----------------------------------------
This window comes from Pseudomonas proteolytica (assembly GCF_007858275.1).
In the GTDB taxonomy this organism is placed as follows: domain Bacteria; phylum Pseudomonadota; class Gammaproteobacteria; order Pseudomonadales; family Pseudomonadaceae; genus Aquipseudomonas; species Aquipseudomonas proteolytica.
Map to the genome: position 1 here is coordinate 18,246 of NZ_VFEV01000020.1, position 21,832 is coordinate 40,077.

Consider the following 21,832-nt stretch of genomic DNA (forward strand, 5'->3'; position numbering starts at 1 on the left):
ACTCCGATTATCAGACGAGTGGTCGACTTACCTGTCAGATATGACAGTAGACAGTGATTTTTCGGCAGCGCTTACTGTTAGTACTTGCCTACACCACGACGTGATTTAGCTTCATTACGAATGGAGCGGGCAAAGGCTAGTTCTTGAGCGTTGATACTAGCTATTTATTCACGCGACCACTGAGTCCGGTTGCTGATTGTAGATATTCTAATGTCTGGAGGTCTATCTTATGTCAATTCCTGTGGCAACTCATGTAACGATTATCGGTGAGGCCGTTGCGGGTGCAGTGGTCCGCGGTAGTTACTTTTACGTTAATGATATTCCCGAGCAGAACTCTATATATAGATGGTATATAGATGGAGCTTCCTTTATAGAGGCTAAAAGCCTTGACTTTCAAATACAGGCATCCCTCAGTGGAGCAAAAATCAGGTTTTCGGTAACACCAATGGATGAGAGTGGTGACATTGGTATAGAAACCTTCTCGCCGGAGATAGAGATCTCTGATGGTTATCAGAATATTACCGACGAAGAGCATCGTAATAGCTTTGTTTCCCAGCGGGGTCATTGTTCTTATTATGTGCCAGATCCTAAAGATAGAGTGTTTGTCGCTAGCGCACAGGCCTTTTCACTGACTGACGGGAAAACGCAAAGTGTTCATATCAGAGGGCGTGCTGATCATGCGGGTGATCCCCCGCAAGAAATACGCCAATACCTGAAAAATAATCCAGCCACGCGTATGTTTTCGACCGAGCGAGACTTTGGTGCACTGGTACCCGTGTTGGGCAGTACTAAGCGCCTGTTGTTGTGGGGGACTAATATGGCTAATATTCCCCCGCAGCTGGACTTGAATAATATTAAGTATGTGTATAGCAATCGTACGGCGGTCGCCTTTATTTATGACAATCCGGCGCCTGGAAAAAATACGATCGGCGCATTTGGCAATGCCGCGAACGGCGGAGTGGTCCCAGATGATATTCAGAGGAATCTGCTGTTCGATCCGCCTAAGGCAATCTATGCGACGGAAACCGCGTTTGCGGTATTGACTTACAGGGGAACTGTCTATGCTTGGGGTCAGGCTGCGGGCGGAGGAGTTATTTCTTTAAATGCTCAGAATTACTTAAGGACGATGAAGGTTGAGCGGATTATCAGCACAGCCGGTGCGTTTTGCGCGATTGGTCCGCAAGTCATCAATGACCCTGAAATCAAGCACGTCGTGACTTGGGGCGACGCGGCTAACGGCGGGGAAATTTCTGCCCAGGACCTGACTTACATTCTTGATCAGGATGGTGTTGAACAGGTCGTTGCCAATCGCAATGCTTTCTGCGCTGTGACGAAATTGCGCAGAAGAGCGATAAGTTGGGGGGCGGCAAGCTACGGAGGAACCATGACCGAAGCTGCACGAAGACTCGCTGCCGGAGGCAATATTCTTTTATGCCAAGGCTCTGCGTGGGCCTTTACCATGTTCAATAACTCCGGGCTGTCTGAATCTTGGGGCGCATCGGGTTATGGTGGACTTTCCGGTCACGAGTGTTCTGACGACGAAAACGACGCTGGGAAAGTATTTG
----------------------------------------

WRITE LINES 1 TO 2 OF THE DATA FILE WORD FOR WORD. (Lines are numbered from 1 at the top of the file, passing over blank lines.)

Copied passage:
This window comes from Pseudomonas proteolytica (assembly GCF_007858275.1).
In the GTDB taxonomy this organism is placed as follows: domain Bacteria; phylum Pseudomonadota; class Gammaproteobacteria; order Pseudomonadales; family Pseudomonadaceae; genus Aquipseudomonas; species Aquipseudomonas proteolytica.